ELKO – One week after the first local cases of coronavirus were reported, Elko County has set up a hotline to help centralize information and give residents directions on responding to the pandemic.
Residents can call or text 777-2507 or email questions to firstname.lastname@example.org.
Elko County Commissioner Delmo Andreozzi and Elko County Health Officer Dr. Bryce Putnam launched the hotline Thursday on Facebook Live from the commissioners chamber, which is now the county’s Emergency Operations Center.
Putnam said statewide about 5,100 people have been tested in Nevada for COVID-19, and 420 of those tests were positive. There have been 10 deaths, all in the Las Vegas area.
“What I can say about these statistic is that they’re probably very skewed in that there’s probably a lot more positive cases” because of the limitations on testing, he said.
Two cases have been reported so far in Elko County.
“We don’t want to be complacent with these numbers,” Putnam said. Some people with mild symptoms may not be getting tested.
“There is no cure for this,” he said. “There is not a vaccine available right now.” The best option for someone who has symptoms is to stay self-isolated.
“We don’t want them going to these clinics. We don’t want them out in the community and spreading this virus,” Putnam said.
Anyone with symptoms can call their health care provider or the county’s hotline.
“We’ve got well trained, well qualified people there to help maybe alleviate any personal stress that you are having or answer your questions or help evaluate you,” Andreozzi said.
For those with severe symptoms, Putnam said the county’s health office is staying connected with Nevada Health Centers physicians in Elko and Reno, “and they will decide if some patients may need some further care or prescriptions, or possibly a test or hospitalization.”
Andreozzi and Putnam said much of the current situation boils down to personal accountability.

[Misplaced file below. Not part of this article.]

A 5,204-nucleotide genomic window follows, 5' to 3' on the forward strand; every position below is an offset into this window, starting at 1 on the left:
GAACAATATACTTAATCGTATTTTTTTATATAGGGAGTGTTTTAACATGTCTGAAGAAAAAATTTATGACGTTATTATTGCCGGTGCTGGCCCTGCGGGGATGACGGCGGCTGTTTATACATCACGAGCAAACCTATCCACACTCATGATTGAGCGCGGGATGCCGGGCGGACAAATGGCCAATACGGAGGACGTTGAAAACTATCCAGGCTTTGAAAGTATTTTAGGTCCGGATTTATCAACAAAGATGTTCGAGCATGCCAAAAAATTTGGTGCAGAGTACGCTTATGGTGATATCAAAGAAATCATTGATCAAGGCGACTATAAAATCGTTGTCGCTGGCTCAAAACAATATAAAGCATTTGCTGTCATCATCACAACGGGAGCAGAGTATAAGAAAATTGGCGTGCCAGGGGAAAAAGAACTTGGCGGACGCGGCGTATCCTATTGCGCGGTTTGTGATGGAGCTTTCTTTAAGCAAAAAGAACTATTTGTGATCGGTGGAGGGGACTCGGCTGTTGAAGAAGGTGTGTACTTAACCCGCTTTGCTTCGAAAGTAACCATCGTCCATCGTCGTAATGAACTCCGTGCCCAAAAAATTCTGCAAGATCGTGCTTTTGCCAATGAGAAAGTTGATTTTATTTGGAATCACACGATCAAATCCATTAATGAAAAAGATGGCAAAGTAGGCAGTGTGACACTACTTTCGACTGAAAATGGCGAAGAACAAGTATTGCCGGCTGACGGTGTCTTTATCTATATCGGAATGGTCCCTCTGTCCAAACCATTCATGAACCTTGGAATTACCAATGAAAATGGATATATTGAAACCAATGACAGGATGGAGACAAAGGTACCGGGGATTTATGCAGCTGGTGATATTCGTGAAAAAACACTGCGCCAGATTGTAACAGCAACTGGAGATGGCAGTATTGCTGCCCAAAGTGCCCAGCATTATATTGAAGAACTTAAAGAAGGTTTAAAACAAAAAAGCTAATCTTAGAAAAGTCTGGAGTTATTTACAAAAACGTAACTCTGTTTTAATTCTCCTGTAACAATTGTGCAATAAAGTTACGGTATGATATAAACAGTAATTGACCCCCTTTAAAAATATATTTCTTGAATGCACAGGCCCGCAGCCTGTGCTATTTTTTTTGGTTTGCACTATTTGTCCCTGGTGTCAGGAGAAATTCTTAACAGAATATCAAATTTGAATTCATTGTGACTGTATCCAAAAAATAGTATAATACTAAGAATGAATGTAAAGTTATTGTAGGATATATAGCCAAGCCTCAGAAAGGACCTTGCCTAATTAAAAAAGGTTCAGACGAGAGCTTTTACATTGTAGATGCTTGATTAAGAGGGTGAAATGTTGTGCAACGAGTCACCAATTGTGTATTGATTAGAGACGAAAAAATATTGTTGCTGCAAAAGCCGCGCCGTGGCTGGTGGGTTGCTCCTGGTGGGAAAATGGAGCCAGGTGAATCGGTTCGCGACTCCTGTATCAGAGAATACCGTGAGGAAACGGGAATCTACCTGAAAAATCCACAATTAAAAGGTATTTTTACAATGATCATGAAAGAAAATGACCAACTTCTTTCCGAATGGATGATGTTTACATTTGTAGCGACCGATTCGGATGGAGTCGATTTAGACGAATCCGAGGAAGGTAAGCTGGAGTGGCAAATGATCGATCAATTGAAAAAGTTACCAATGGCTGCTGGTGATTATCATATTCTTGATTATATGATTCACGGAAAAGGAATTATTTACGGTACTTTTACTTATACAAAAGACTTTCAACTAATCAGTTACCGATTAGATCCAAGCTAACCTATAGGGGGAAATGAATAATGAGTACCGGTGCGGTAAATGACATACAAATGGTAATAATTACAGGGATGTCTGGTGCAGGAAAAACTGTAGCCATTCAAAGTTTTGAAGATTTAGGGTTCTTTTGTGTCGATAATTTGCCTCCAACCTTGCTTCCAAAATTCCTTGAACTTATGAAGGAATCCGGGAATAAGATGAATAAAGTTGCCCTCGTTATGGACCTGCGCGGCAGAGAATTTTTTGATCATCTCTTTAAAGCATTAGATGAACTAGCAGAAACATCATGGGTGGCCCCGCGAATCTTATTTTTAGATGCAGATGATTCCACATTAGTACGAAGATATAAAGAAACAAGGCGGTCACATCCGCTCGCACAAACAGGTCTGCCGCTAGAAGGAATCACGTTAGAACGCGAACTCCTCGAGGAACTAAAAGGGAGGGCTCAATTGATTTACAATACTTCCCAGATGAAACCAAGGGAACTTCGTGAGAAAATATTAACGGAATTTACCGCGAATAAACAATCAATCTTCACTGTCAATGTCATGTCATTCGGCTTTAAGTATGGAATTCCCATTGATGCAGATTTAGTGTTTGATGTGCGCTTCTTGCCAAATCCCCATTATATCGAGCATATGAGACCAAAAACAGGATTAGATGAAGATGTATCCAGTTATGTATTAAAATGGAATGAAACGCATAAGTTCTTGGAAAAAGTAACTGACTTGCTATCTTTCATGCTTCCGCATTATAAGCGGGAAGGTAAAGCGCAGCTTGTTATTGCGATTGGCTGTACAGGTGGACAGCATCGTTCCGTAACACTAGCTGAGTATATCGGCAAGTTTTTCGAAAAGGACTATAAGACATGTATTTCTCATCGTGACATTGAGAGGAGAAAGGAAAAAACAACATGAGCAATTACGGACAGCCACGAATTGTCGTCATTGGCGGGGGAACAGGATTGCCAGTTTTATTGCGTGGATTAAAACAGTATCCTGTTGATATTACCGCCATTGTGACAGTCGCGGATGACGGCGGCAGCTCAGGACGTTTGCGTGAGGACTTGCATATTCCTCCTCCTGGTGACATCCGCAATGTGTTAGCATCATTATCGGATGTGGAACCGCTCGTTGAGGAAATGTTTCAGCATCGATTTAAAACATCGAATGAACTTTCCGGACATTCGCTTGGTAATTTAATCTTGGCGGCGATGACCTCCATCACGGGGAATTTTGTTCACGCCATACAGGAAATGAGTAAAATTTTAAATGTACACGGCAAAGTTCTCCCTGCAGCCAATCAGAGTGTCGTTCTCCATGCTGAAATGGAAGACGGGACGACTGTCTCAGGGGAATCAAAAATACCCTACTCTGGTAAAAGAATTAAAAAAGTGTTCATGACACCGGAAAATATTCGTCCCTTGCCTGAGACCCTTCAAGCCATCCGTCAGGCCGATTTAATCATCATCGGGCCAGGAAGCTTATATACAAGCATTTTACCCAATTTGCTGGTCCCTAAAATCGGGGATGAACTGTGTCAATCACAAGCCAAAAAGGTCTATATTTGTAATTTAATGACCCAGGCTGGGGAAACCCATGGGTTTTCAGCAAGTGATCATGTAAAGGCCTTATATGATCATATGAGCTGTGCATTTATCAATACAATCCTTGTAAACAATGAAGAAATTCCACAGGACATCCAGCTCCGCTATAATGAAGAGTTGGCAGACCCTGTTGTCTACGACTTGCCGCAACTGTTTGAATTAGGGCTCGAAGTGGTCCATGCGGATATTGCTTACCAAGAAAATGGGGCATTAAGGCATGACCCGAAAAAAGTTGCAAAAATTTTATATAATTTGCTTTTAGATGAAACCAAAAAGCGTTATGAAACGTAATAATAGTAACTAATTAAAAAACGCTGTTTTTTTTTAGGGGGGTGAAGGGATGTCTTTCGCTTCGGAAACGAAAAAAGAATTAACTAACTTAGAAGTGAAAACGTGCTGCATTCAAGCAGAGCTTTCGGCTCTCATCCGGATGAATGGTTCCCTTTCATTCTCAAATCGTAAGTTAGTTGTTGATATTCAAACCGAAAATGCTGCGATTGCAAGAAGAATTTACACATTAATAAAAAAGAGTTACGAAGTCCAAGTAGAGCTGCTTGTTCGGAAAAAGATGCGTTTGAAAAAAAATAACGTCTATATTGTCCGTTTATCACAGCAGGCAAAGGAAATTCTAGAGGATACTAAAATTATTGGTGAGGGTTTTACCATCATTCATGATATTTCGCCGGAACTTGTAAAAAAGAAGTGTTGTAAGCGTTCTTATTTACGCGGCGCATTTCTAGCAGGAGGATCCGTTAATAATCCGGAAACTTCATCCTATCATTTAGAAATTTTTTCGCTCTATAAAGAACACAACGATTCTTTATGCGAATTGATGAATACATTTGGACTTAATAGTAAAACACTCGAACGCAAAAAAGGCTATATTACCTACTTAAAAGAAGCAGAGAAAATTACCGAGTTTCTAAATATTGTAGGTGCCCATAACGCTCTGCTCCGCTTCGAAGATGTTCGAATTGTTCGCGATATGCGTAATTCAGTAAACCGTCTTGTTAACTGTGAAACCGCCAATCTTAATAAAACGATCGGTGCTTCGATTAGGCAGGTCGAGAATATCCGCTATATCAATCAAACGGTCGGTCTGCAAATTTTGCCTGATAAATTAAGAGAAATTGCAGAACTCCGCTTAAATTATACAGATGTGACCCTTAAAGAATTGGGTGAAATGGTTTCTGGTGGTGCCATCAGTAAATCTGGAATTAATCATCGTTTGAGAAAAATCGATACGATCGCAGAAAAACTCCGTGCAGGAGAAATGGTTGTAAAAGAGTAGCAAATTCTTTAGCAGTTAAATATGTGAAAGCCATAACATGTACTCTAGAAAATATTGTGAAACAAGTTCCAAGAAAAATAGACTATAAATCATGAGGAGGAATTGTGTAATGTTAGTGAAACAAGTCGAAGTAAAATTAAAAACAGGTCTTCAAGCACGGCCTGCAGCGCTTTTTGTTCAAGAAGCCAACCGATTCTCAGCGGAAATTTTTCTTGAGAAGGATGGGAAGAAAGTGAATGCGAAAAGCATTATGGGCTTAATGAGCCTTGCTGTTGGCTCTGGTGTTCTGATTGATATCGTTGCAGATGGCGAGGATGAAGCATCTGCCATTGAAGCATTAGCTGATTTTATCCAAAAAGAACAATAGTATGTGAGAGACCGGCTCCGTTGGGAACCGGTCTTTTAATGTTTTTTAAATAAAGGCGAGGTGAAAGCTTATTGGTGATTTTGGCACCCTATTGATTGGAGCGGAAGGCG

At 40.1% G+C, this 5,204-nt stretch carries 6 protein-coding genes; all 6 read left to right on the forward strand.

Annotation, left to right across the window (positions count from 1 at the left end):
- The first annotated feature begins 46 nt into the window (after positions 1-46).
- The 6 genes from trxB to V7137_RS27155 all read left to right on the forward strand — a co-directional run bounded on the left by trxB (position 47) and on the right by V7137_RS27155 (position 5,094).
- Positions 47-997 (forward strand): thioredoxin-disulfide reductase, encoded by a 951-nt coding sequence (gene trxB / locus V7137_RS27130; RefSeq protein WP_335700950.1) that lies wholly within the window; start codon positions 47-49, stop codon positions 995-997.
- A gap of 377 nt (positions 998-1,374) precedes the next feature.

“You can’t stop a virus without a vaccine,” Putnam said. “You can contain it, though, and that is through personal accountability.” Mutual respect means maintaining at least six feet of distance between yourself and others, he said.
Putnam said businesses are taking steps such as adding wash stations and floor markings to promote social distancing at checkout lines.
“Kudos to Elko County for heeding the warnings and doing everything that they possibly can for us to stay healthy and stay safe,” he said.
Putnam said personal accountability also applies to social media, where some people have been posting false information about the extent of coronavirus in Elko County. When county officials and law enforcement spend time chasing down inaccurate information it takes away from the time they could be serving those in need.
“We’re all in this together and we should be good neighbors and good people,” he said.
Andreozzi acknowledged the “long and tireless hours” that local health care providers and emergency services personnel are spending to lessen the impact of the virus — including Putnam, who is a dentist at Nevada Health Centers.
Putnam was also grateful.
“All the health care providers and everything that you’ve been doing, and all of the staffs that make you wonderful, we appreciate you every single day and you are heroes,” Putnam said. “Thank you for helping us and thank you for getting us through these tough times.”
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